RAMSES allows to automatically derive implementation models from high-level design models (thesis Cadoret) in order to validate low-level software implementations, to analyse the availability as well as the schedulability of mixed-criticality applications (thesis Medina), or, even, to explore the design space of implementations through model transformation (thesis Rahmoun). Parts of this work have been carried out with industrial partners such as Alstom in the context of the IRT SystemX as well as the chair « Ingénierie de Systèmes Complexes » with academic partners from École Polytechnique and ENSTA ParisTech. A follow-up project ISC recently started (thesis Hassine) aiming at managing uncertainty in model-based design exploration. The RAMSES tool has also been selected as a showcase project by Institute Mines-Télécom (IMT) and its continuous development is supported by a permanent research engineer (Dominique Blouin shared with the LabSoC laboratory) since 2016. The team’s contributions on model-driven engineering have been acknowledged by the scientific community, e.g., through a Best Paper Award.

Security and Safety

Apart from timing and availability mentioned previously, the team addresses also other non-functional properties such as safety and security in critical systems. These works model attacker behaviours to assess the threat they represent either for certification or design improvement purposes. It consist in establishing a model of the attacker’s action capabilities and their impact on system assets. Design improvement is related to balance the budget (skills, time, money, …) that both, the attacker and the system designer, are willing to invest to compromise/defend the system. In order to help security engineers in optimising their design choices, game-theory-based approaches have been proposed (thesis/postdoc Ismaïl). They rely on modelling the defense
of a system as a non-cooperative game. The goal is then to develop optimal defence strategies in constrained environments. Game-theory-based models have successfully been applied to the modelling of intelligent energy management systems.

This line of work initially started within the SEIDO laboratory (EDF) is now pursued within the chair CyberCNI. This chair is jointly operated by IMT Atlantique, Télécom ParisTech, Télécom SudParis and is supported by BNP PariBas, EDF, Orange, … In addition, national collaborations with Airbus, Cogisys, and others (e.g., project MSSTB) have been established. International collaborations with KEIST are, for instance, supported by the STIC-ASIE program (project DYNAMOS). The excellence of the team’s research has been recognised through a Best Paper Award and even received media coverage through a radio broadcast (« La méthode scientifique »).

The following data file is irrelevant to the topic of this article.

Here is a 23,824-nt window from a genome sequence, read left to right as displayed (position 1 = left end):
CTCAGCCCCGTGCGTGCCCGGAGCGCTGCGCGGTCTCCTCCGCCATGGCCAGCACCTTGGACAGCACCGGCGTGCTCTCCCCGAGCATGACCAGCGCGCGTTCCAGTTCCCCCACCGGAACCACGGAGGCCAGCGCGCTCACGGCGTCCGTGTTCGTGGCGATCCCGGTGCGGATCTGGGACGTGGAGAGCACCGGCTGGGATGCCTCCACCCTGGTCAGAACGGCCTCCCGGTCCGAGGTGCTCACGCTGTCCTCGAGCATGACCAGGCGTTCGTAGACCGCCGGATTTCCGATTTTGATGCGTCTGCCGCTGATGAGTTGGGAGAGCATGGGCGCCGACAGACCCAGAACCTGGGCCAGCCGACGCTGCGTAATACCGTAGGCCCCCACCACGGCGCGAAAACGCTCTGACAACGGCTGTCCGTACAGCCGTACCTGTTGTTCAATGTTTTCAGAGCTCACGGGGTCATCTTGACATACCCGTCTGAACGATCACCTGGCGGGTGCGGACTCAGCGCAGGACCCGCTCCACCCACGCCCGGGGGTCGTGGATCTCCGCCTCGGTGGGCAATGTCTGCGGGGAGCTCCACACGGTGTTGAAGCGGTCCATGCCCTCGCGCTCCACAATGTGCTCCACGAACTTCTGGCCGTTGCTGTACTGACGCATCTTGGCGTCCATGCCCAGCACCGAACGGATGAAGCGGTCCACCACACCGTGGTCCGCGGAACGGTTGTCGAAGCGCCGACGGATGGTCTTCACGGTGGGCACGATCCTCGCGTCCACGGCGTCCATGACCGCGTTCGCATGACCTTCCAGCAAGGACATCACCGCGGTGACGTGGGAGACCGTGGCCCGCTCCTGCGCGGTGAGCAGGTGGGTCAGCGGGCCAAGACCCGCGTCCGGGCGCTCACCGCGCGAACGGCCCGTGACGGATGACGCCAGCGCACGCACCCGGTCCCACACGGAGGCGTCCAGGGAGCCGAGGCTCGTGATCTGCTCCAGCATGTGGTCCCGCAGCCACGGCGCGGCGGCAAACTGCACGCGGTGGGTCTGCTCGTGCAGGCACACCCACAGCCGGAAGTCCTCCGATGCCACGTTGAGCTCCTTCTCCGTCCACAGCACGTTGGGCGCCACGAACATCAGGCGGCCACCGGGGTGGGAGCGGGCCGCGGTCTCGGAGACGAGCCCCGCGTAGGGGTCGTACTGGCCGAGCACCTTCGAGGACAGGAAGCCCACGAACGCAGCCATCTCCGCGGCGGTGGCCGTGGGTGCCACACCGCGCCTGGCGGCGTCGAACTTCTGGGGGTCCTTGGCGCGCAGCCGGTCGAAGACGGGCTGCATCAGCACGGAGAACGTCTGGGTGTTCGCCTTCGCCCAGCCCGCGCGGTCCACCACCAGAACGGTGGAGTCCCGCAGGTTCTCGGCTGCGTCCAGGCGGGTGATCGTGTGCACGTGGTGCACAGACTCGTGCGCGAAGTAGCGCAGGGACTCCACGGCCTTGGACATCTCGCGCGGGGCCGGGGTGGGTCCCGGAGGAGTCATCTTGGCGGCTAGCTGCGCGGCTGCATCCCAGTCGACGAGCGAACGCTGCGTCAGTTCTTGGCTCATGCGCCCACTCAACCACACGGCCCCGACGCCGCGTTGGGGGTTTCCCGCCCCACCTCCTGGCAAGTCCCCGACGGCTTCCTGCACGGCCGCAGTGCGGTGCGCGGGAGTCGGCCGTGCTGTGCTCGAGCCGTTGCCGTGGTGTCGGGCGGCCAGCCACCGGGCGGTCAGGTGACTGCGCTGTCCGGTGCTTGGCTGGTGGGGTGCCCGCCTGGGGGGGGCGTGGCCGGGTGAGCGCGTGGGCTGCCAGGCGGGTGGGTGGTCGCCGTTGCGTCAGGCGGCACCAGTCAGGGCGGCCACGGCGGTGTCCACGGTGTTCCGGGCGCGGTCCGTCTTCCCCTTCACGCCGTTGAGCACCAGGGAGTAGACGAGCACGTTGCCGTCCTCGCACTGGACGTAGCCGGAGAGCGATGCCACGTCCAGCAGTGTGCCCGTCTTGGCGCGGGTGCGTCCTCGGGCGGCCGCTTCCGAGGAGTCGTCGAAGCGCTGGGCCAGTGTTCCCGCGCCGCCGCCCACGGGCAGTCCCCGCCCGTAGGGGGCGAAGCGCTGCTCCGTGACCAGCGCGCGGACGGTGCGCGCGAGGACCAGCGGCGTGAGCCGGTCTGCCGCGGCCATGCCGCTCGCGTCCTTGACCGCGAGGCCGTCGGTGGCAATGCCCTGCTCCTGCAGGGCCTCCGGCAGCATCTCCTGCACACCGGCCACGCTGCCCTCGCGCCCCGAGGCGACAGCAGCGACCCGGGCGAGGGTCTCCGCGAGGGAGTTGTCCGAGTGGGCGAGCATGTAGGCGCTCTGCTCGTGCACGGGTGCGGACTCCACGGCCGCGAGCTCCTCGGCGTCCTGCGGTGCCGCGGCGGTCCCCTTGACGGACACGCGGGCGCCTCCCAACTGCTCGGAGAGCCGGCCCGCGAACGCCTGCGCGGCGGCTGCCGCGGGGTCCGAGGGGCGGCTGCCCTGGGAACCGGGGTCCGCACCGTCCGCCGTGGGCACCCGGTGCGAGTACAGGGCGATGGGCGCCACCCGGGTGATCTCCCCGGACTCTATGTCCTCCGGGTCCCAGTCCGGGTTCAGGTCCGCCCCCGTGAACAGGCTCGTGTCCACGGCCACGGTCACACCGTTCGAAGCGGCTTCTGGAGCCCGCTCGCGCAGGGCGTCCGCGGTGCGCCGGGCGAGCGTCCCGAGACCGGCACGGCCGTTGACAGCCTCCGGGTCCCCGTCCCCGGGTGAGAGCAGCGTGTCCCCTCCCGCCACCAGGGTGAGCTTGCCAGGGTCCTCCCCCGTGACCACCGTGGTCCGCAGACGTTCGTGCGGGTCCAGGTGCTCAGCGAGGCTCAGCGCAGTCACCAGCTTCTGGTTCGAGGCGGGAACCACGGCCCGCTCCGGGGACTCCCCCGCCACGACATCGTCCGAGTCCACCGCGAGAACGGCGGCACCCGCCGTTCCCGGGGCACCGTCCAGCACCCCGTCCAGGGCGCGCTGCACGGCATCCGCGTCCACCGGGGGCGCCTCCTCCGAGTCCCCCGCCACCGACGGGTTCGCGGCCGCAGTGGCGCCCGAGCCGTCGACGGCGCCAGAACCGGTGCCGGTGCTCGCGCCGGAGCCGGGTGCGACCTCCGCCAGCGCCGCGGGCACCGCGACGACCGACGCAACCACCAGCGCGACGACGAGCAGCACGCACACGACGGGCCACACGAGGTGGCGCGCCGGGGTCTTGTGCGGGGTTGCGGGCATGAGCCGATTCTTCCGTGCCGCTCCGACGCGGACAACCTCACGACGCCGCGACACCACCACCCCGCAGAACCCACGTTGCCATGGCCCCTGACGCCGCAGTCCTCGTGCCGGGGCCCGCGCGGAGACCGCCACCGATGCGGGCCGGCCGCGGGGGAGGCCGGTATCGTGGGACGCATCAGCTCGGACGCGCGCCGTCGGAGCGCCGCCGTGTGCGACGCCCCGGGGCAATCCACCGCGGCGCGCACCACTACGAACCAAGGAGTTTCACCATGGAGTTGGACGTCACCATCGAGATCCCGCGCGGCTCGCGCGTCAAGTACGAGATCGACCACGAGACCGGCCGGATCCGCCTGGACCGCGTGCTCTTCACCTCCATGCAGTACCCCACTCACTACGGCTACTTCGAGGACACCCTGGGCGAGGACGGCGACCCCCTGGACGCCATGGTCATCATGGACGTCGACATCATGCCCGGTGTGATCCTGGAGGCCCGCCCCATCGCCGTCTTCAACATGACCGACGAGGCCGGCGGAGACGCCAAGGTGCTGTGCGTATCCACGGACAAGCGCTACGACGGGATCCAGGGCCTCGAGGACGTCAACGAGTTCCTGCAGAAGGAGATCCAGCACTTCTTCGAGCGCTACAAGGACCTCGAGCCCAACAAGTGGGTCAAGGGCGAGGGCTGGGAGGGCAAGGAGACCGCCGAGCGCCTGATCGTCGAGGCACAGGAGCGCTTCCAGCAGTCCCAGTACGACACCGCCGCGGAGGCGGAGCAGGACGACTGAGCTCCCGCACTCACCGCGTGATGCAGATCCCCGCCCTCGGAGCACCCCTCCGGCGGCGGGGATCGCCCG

Besides design improvement, metrics have been proposed to numerically assess the efficacy of security countermeasures with respect to system vulnerabilities. This work takes advantage of attack graphs with symbolic parameters (thesis Vanhulst). It allows multi-dimensional sensitivity analyses of attackers ability to compromise a system. This work is also funded by the chair CyberCNI as a complement to game theory works.

A recently created chair (C3S) is expected to bring the team’s activities regarding real-time systems, model-based design, as well as safety and security closer together. The chair aims at developing secure and reliable development platforms for communicating and autonomous cars and is supported by Renault, Valeo, Thales, and

Energy Consumption of Computation

Another non-functional property is energy consumption, which is becoming highly relevant in almost all computing domains. Based on our expertise in system design, the team explores the use of software techniques to reduce the energy consumption of computations. This is a challenge particularly faced by mobile and battery powered devices, e.g., military gear (Safran) or the surveillance of infrastructure (SNCF). Leveraging existing hardware capabilities, such as voltage and/or frequency scaling, the energy consumption of energy-critical computations can be scaled down considerably at the expense of computing performance. The current work focuses on the development of expressive power models (postdoc Vaddina) of software running under varying power configurations. The team was able to show that the trade-off between energy reductions and execution time on embedded processors results in a convex curve (thesis De Vogeleer), i.e., an optimal power configuration exists for each application. This work was carried out jointly with P. Jouvelot (MINES ParisTech) and recently received a Best Paper Award.